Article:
Establishments that serve alcohol are a vast industry in America, but are unfortunately a common setting for aggressive and violent behaviors that are sometimes associated with alcohol consumption. Many servers (bartenders and wait staff) have limited training, job skills, and work experience. These combined factors put servers and their patrons at risk. Many states have responded by requiring or incentivizing establishments to participate in Responsible Beverage Service (RBS) training. There is, however, considerable variation in quality, cost, duration, intensity, content, and mode of delivery among them. Many fail to use approaches shown to be effective in promoting professional development and effective adult learning, and focus primarily on legal and liability issues, overlooking the importance of teaching basic behavior management skills. Face-to- face RBS training can be expensive, time consuming, and difficult to access;additionally, its cost-effectiveness is limited by the industry's high turnover rate. Servers and their patrons would benefit from accessible, online RBS training grounded in behavioral psychology and informed by principles of adult learning. The overall goal for this project, Alcohol Servers Applying Psychology (ASAP) Phase II, is to develop a series of online training modules for alcohol servers on how to apply effective behavior management techniques in drinking establishments. This training will be delivered through a sophisticated yet user-friendly web delivery platform (IRIS Ed Online) developed by IRIS Media to extend the reach of public health interventions and disseminate training on a wide scale. The ASAP training program will use engaging and instructionally sound approaches that include observational learning techniques, interactive mastery exercises, self-assessment reviews, journaling exercises, and online social support, and will draw on well-established research on behavior management and alcohol-related violence prevention. The ASAP program will train servers to: 1) understand the effects of consumption of alcohol and other drugs on behavior, including intimidation, aggression, and sexual harassment;2) comprehend the impact of the physical environment on patron behavior;3) use proactive management skills to maintain a positive social environment;4) apply stress reduction techniques to stay calm when problems arise;5) recognize and defuse potential problem situations;and 6) identify emergency situations and follow appropriate procedures. In Phase I, a key program module (recognizing and defusing potential problem situations), was developed and tested for efficacy. In Phase II we propose to complete the program by developing and evaluating additional modules. Our evaluations will include both formative (focus groups, key informant interviews, and usability testing) and summative assessments, the latter including a two-panel, randomized, controlled study with pre-post surveys of knowledge, skills, self-efficacy, behavioral intention, technology acceptance, and consumer satisfaction, as well as pre-post and follow-up observations in 43 establishments.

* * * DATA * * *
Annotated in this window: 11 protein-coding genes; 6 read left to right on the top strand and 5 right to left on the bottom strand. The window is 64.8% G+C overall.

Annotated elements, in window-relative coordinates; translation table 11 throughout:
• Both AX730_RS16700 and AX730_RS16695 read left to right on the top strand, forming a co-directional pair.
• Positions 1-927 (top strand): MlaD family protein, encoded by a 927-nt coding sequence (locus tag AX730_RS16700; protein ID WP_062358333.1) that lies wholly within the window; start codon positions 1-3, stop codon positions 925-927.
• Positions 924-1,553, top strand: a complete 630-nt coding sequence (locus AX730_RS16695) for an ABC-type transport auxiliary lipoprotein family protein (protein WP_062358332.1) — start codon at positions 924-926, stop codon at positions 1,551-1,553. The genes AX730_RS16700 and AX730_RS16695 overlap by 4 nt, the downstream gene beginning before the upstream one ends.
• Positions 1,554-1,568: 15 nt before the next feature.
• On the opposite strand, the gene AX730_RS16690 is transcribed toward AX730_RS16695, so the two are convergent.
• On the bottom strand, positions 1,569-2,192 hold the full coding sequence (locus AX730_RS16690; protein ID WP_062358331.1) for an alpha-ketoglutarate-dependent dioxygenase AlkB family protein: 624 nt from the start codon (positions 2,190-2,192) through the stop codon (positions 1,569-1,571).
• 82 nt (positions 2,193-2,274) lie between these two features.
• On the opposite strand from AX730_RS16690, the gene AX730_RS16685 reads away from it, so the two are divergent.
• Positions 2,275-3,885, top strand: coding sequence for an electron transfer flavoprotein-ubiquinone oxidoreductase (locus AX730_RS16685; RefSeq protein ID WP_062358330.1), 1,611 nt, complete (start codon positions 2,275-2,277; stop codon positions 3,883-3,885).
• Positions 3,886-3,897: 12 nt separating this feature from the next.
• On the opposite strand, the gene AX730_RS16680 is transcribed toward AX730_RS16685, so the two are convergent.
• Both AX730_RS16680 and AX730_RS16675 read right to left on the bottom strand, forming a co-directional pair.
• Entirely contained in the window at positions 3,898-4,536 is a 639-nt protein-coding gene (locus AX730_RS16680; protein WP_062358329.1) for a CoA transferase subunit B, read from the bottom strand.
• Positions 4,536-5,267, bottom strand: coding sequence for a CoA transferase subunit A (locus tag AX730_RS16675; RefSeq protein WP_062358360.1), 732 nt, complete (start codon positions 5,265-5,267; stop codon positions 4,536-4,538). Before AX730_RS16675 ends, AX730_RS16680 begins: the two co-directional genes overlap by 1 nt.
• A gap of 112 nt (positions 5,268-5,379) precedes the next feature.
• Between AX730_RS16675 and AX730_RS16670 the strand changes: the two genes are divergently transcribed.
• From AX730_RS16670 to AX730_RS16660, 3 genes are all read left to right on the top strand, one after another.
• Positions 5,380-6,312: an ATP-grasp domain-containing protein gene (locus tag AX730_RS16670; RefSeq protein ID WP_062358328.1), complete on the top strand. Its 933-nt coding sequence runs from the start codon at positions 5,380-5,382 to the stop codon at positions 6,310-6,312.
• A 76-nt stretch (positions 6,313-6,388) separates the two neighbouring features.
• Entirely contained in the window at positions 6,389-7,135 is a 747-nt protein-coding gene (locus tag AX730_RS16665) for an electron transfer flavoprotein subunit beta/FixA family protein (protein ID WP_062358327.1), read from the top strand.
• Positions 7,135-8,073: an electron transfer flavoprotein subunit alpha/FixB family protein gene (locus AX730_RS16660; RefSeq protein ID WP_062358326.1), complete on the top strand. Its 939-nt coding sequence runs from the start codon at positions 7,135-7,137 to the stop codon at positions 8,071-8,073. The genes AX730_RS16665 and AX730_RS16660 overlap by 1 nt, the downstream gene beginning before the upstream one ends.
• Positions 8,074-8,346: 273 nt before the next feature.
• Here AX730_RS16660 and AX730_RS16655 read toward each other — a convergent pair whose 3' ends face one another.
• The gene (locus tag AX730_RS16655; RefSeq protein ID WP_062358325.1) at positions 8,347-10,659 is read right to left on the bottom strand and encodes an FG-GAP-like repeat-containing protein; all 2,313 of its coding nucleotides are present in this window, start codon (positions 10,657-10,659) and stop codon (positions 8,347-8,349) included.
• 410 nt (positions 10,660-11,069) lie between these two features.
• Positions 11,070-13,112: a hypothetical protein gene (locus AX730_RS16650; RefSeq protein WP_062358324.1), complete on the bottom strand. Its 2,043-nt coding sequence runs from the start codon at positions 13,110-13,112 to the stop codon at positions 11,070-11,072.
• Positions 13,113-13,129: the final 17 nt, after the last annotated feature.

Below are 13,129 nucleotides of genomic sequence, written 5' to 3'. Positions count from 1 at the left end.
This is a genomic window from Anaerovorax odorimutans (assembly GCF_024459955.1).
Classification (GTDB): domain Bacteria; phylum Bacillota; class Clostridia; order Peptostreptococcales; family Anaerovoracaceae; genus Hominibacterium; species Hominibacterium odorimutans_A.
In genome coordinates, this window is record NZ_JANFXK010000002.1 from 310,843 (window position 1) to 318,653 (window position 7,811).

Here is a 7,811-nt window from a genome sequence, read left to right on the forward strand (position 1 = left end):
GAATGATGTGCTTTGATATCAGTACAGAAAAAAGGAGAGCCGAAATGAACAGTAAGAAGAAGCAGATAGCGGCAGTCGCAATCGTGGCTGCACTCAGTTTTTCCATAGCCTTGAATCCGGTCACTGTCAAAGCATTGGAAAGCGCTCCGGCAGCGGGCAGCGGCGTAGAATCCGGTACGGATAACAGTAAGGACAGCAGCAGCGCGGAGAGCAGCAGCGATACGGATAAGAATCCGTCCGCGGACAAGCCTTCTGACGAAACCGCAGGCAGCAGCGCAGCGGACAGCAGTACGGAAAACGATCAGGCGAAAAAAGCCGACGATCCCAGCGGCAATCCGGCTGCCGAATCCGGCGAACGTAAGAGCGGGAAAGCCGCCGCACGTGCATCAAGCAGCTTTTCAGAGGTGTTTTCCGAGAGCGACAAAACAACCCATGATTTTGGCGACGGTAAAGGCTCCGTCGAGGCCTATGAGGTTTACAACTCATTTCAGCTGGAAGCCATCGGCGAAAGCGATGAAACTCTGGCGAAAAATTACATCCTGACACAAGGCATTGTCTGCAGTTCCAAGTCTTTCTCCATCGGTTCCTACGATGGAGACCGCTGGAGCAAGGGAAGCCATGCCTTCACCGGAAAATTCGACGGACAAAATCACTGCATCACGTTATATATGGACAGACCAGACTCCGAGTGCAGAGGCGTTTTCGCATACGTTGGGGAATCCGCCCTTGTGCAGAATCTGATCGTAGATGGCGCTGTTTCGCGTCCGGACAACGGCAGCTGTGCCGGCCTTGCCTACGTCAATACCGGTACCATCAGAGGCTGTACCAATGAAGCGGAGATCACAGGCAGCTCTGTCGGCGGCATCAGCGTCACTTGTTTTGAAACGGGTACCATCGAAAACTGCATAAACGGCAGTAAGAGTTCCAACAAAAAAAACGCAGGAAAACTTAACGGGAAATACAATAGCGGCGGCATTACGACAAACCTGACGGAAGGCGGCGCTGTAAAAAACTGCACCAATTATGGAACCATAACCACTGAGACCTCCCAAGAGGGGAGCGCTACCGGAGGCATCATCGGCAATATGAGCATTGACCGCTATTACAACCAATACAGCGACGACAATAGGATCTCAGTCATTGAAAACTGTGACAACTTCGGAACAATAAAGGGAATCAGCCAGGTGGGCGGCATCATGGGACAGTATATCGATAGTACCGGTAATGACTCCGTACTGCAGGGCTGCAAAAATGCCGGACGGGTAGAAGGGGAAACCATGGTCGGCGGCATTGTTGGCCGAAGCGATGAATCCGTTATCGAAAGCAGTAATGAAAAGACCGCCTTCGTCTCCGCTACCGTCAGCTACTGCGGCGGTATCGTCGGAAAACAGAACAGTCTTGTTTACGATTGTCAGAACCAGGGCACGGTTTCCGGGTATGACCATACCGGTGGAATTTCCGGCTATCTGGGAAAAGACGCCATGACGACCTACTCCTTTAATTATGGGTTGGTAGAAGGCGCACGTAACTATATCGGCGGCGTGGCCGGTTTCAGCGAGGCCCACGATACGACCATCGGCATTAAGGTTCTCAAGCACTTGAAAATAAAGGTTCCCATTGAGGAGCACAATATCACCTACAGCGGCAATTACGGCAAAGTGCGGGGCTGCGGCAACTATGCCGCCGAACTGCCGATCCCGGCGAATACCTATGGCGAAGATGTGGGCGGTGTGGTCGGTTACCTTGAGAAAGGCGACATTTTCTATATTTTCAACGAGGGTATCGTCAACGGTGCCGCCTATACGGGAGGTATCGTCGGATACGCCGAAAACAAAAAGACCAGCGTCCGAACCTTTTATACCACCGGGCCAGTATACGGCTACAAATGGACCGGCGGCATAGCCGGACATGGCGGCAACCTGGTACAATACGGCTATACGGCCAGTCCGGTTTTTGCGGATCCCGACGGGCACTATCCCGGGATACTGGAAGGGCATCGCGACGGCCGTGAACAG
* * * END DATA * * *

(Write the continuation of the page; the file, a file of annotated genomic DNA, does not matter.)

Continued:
Public Health Relevance

The consumption and abuse of alcohol in drinking establishments can often lead to aggressive and violent behaviors and put workers and patrons at risk of injury. Alcohol Servers Applying Psychology Phase II will provide online training to alcohol servers in how to use psychologically-sound measures to prevent problems and to intervene when potentially dangerous confrontations arise. Through this program, servers will receive training in a set of tested, positive, and effective strategies.

National Institute of Health (NIH)
National Institute on Alcohol Abuse and Alcoholism (NIAAA)
Small Business Innovation Research Grants (SBIR) - Phase II (R44)
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Special Emphasis Panel (ZRG1-HDM-B (10))
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Bloss, Gregory
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Iris Media, Inc.
United States
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